This calendar of saints is drawn from several denominations, sects, and traditions. Although it will no longer be updated daily, the index on the right will guide visitors to a saint celebrated on any day they choose. Additional saints will be added as they present themselves to Major.

Thursday, May 23, 2013

May 23 -- Feast of Father Emil Kapuan

Fr. Kapuan celebrating Mass with a Jeep hood for an altar
I have put forward the notion of the American Canon of Secular Saints before.  This is not an official list like the Roman Martyrology, but rather it is a vague but general sense that some folks are worthy of exaltation and emulation for their service to the USA.  The British have their orders of knighthood and nobility.  The Japanese have their living national treasures.  Americans have postage stamps and coins (cf. Servants of God and venerables),  monuments, and geographic names.  Like the Christian saints, some of those in the Secular American Canon (SAC) are regional, e.g. the men carved into Stone Mountain, Georgia; others are plainly national, like the men carved onto Mount Rushmore. 

The one indisputable and official element of the SAC is the list of those who have been awarded the Congressional Medal of Honor.  On April 11, 2013, President Obama awarded the Medal of Honor, the USA's highest military award, to Father Emil Kapuan, an army chaplain serving in the Korean War.  You can read the President's remarks here

Father Kapuan, the son of Kansas farmers, felt a strong vocation to the priesthood.  He became a military chaplain during World War II and was eventually assigned to the Burma Theater.  Although discharged (at the rank of captain) from the Army in 1946, he rejoined in 1948; in 1950, he was stationed near Mount Fuji, Japan.  Then the Reds rolled south and he was deployed to Korea. 

A front-line chaplain, he performed many acts of valor and was awarded the Bronze Star.  Soldiers testified to his inspirational faith and demonstrations of both courage and kindness.  In November 1950, his unit was overrun by enemy forces.  He chose to stay behind, helping the wounded, rather than making a quick retreat.  He and the other prisoners marched eighty-seven miles to a prison camp.  The brutality of the march killed many of the wounded; the guards that shot stragglers killed more, and the inhumane conditions of the camp killed still more.  Father Kapuan fell into the latter group, though not before inspiring fellow prisoners with help, prayer and Mass.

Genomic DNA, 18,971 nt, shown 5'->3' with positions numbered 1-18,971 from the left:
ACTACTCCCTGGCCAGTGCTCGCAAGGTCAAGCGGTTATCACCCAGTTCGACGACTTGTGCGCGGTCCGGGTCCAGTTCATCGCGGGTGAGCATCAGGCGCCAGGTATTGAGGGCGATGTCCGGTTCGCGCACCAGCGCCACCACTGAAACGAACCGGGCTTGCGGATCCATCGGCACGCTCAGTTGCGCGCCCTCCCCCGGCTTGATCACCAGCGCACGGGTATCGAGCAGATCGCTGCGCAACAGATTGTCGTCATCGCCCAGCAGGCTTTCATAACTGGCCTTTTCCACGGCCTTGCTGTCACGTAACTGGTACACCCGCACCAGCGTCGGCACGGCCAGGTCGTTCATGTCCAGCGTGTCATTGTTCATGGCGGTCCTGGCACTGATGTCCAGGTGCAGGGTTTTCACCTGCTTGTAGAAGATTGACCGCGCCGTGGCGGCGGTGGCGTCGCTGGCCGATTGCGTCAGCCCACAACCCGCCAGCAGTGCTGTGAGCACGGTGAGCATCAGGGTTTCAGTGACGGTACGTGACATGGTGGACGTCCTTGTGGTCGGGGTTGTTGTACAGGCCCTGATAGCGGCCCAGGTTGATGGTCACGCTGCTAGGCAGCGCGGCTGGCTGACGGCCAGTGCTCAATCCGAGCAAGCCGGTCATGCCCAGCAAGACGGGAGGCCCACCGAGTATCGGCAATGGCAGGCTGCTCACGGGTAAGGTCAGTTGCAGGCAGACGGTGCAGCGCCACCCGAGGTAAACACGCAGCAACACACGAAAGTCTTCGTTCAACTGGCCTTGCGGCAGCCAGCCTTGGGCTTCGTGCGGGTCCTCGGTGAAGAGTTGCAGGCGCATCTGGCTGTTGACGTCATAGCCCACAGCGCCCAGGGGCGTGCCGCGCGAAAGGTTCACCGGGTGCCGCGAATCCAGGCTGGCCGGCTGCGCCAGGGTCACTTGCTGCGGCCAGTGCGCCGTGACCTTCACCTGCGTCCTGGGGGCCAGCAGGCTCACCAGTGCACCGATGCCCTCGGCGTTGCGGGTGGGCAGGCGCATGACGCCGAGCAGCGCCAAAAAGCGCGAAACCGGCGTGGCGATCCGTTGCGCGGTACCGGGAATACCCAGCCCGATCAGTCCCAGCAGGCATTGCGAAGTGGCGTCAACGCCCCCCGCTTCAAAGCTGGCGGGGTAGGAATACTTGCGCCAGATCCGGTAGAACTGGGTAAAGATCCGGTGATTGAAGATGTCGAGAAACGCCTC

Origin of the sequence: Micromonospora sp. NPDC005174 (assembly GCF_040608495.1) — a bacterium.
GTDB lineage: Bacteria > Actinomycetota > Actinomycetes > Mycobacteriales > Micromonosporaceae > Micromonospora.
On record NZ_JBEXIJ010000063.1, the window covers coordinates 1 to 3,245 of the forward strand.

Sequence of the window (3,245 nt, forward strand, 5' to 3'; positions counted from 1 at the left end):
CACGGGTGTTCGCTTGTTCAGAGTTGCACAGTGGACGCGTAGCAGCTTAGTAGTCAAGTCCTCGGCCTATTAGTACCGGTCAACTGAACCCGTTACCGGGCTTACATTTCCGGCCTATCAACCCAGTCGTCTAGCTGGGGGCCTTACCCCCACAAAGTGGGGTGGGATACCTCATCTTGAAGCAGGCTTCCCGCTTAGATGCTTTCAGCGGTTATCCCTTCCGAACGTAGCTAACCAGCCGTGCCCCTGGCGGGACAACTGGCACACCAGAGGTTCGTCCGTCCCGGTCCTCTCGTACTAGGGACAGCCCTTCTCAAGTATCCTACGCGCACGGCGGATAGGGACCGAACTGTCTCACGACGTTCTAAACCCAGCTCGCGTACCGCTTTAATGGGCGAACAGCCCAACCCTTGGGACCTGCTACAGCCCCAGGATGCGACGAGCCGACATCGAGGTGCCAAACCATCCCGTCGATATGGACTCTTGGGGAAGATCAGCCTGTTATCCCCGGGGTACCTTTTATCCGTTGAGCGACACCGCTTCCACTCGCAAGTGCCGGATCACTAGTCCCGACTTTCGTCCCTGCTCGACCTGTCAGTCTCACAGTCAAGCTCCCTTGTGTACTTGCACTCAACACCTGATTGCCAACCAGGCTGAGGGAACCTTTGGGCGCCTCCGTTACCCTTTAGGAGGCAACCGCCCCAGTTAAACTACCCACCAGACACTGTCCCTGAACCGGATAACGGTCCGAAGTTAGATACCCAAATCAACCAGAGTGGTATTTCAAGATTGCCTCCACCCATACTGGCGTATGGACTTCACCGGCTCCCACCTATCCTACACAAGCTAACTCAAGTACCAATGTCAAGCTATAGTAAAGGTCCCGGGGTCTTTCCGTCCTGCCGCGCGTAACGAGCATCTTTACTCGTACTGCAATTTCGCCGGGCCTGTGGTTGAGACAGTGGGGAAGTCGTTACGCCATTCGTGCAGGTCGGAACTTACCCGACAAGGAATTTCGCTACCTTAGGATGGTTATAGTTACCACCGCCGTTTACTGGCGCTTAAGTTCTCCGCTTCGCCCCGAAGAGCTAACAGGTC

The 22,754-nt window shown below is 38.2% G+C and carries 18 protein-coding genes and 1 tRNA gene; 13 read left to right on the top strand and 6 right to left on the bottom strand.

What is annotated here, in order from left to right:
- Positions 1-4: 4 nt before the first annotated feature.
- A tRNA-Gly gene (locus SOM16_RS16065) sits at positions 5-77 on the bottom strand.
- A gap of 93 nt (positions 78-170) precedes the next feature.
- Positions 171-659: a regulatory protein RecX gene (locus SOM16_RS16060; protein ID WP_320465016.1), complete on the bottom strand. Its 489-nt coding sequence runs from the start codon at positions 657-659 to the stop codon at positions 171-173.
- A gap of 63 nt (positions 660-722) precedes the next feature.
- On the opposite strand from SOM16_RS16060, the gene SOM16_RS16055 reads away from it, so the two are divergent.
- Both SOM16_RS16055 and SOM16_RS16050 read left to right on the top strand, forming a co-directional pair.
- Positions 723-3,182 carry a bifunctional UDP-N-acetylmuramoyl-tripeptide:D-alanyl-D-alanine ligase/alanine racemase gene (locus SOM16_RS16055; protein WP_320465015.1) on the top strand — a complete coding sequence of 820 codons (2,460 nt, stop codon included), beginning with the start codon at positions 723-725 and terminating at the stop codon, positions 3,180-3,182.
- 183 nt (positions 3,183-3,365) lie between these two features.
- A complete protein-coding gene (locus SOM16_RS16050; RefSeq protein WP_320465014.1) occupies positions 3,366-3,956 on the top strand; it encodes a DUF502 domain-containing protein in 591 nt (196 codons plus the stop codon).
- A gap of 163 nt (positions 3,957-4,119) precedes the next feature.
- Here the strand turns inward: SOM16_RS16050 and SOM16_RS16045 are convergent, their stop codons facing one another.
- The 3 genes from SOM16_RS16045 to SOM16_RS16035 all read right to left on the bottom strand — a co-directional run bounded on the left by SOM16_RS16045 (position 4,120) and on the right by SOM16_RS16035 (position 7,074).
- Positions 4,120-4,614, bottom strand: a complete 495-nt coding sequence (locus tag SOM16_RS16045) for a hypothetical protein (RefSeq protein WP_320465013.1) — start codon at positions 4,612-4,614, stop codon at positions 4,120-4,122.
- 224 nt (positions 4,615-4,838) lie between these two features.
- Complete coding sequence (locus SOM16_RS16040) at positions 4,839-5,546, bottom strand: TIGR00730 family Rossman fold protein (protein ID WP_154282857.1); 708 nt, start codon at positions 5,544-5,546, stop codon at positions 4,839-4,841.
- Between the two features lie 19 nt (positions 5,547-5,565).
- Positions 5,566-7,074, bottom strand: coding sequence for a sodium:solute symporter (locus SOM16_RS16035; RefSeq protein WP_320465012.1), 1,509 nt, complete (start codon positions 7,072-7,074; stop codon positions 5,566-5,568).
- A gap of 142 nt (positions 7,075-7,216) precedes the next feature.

During the march, he refused to stay in ranks when he saw a wounded soldier on the roadside.  Defying guards, he picked the man up and carried him as far as he could.  Then he draped the wounded man over him and helped him limp the rest of the way.  In the camp, he worked to patch clothes and implements and even people.  He worked himself to exhaustion and then, when a bloodclot in his leg led to pneumonia, he was sent to the death house, a building where guards abandoned those they deemed terminally ill. 

The Catholic Church has declared Father Kapuan a servant of God, the first step in the process of canonization.  I reckon they will at least qualify him for venerable; since there is one miracle attributed to him that is being investigated, he stands a fair chance of being recognized as beatus. 

The process in my canon is much simpler.  The Feast of Saint Emil Kapuan is celebrated today. 

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